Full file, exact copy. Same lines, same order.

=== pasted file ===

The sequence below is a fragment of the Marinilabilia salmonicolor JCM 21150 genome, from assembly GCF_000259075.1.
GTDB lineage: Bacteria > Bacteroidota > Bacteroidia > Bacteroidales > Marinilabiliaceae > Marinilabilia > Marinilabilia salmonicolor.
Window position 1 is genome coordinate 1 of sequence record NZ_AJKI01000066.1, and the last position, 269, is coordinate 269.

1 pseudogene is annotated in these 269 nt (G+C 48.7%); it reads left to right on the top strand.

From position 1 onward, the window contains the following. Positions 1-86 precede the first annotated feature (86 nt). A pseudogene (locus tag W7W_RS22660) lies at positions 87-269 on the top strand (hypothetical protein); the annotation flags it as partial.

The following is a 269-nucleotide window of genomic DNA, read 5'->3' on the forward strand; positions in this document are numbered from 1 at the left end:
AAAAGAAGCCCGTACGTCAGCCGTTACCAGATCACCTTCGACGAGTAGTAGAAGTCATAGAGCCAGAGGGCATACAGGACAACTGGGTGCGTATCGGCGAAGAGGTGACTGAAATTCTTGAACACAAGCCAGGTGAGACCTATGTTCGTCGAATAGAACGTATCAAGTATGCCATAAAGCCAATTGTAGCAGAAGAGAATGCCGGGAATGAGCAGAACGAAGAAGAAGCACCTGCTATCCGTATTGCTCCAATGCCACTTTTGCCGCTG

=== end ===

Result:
The sequence below is a fragment of the Marinilabilia salmonicolor JCM 21150 genome, from assembly GCF_000259075.1.
GTDB lineage: Bacteria > Bacteroidota > Bacteroidia > Bacteroidales > Marinilabiliaceae > Marinilabilia > Marinilabilia salmonicolor.
Window position 1 is genome coordinate 1 of sequence record NZ_AJKI01000066.1, and the last position, 269, is coordinate 269.

1 pseudogene is annotated in these 269 nt (G+C 48.7%); it reads left to right on the top strand.

From position 1 onward, the window contains the following. Positions 1-86 precede the first annotated feature (86 nt). A pseudogene (locus tag W7W_RS22660) lies at positions 87-269 on the top strand (hypothetical protein); the annotation flags it as partial.

The following is a 269-nucleotide window of genomic DNA, read 5'->3' on the forward strand; positions in this document are numbered from 1 at the left end:
AAAAGAAGCCCGTACGTCAGCCGTTACCAGATCACCTTCGACGAGTAGTAGAAGTCATAGAGCCAGAGGGCATACAGGACAACTGGGTGCGTATCGGCGAAGAGGTGACTGAAATTCTTGAACACAAGCCAGGTGAGACCTATGTTCGTCGAATAGAACGTATCAAGTATGCCATAAAGCCAATTGTAGCAGAAGAGAATGCCGGGAATGAGCAGAACGAAGAAGAAGCACCTGCTATCCGTATTGCTCCAATGCCACTTTTGCCGCTG